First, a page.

What is the best coffee grind for your brewing method?

Discover the best coffee grind for your brewing method

Creating your own daily ritual at home with a delicious coffee is a wonderful way to start your day or to get that afternoon pick-me-up. But to achieve a consistently perfect brew, you need to know the best coffee grind for your favourite coffee making method. 

Different brewing processes extract coffee flavour and aroma in different ways. If your grounds are too coarse, you risk under-extracting your coffee which will produce a sour, acidic taste. If your grounds are too fine, you can over-extract your coffee, which will produce an overpowering flavour which is bitter and hollow.

So, what is the best coffee grind for your coffee maker? 

The best coffee grind for espresso

Espresso machines use a fast extraction process and so require a fine grind. With the water passing very quickly at a high pressure through the coffee, using a finer grind maximises the exposed surface area of the grounds. This, in turn, achieves the best flavour in a short time.

Aim for a grind consistency that’s a bit finer than table salt.

The perfect stovetop grind

A medium-fine grind is best for stovetop or moka pot coffee. Because this method uses a quicker coffee extraction method by brewing the coffee under pressure, your grind needs to be fine enough to build up some resistance as the water travels over it. 

However, you don’t want the grind to be too fine as it can lead to an over-extracted, burnt coffee that tastes bitter. On the other end of the scale, if the grind is too coarse, this can result in a weak, watery flavour.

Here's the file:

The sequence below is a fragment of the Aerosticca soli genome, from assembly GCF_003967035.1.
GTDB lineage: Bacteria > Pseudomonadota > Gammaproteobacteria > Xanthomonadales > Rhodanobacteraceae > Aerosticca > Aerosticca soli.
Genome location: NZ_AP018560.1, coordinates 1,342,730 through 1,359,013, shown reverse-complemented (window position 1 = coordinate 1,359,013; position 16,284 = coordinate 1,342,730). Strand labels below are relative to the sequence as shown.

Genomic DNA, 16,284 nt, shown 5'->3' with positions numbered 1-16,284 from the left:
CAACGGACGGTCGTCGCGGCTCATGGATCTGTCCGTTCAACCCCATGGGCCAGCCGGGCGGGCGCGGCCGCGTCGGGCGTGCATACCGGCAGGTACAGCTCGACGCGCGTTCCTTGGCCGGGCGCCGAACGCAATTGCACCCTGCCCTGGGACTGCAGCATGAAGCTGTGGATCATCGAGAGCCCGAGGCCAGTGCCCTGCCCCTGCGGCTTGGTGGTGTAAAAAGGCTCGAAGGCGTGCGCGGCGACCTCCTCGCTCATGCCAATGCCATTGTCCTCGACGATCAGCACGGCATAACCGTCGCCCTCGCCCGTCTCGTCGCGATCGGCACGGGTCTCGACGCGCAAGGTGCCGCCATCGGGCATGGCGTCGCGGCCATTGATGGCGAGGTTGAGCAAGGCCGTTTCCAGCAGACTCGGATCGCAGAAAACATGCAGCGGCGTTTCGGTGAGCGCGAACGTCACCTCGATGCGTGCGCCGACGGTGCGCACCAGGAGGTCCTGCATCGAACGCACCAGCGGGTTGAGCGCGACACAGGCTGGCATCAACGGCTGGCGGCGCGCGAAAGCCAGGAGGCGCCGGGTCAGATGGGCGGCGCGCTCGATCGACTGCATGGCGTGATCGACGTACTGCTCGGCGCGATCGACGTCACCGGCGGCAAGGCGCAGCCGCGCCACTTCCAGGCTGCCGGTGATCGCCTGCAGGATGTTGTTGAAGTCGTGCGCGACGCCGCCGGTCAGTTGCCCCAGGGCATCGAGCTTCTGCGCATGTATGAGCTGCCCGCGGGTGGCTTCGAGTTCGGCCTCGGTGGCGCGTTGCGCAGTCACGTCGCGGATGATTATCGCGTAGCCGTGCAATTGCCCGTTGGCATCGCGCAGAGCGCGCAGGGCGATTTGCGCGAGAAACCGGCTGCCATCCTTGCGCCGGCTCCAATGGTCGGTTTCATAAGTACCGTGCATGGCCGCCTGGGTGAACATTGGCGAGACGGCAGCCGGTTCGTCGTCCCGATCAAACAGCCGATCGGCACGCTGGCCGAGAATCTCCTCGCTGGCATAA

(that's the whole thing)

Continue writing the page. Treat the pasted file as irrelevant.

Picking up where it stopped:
For the best stovetop brew, we recommend a grind consistency similar to sugar or table salt.


Extracting the best flavour from your French Press

French press is a classic immersion coffee brewing method which requires a coarse grind. Because larger coffee pieces have a smaller surface area, it takes longer to draw out the oils, acids and organic compounds from the beans. Therefore, a coarse grind works beautifully with this slow extraction process. 

Tip: If the grounds are too fine, you’ll find it difficult to press the plunger down. Or, if you get no resistance when pushing it down, this means the grounds are too coarse. Aim for a just a little resistance when you press the plunger to the bottom.

For a French press, the best coffee grind texture is similar to raw sugar or sea salt.

The ideal grind for a delicious pour over coffee

To achieve a flavoursome pour over brew, it’s best to use a medium grind. However, because there are a number of different pour over coffee makers, you may need to experiment a little to get the taste spot on for you. If you begin with a medium grind, but are not getting the flavour you’re after, try a medium-fine grind.


A medium grind should be the consistency of regular sand, whereas a medium-fine grind will be more similar to table salt.

Should you buy whole beans or ground coffee?

While there is no denying that freshly ground beans deliver maximum aroma and flavour, it’s not always convenient to grind your own beans. That’s why Emme Mac Black offers both whole beans and ground coffee

For people who enjoy the process of grinding and brewing your own coffee, we recommend two coffee grinders:

  1. GX-10 coffee grinder - this grinder has a 38mm stainless steel burr which gives you greater control over the uniformity, consistency and size of your coffee grounds. 
  2. Fiorenzato All Ground Coffee Grinder - this grinder is very easy to use - for both beginners and seasoned baristas. Featuring 64mm flat burrs, it delivers a high-precision micrometric grind.

If, however, you like your coffee already ground and ready to go, we offer a range of grind options to suit your brewing process, each of which are vacuum-sealed to retain ultimate freshness. 

Explore our range of delicious slow-roasted, Italian-style coffee today and transform your coffee experience into a delicious daily ritual.

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